Thursday, October 22, 2009

Winter Storage of Potatoes

Rather than applying something to your potatoes to inhibit their
ability to sprout, may I suggest you do the following: Plan to
store only healthy, blemish-free tubers, then cure them after
harvest by holding them in moist air for 1 to 2 weeks at 60 to 75
degrees. Temperatures above 50 degrees Fahrenheit are necessary to
allow any wounds to heal.

After curing, lower the storage temperature to between 35 and 40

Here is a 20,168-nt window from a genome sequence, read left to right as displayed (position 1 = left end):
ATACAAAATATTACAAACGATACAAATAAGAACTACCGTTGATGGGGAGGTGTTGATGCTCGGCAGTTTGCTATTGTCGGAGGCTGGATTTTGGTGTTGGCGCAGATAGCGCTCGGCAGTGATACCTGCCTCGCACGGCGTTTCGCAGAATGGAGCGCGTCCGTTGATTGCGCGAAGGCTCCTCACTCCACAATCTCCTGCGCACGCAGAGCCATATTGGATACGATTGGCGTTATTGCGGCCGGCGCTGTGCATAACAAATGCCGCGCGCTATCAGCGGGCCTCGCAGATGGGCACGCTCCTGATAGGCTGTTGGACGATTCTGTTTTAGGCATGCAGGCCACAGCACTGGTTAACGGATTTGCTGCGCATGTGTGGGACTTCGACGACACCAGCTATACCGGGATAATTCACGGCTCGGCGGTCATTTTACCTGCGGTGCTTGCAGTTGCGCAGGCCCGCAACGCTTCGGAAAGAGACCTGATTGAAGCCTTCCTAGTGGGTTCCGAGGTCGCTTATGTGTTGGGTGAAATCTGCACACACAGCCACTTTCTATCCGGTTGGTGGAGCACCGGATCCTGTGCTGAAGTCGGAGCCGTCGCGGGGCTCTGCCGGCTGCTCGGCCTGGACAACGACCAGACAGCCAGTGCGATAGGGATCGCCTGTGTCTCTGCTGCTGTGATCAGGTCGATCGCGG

degrees for winter storage. Late-grown potatoes keep well for
several months if stored properly - even in basement storage rooms
and cellars. They keep best in moderately moist air.

Store your potatoes in the dark to prevent them from turning green.
Forty degree temperatures are better than 35, because potatoes
stored at 35 degrees for several months tend to become sweet.
However, this condition usually can be corrected by holding the
potatoes at about 70 degrees for a week or two before you use them.

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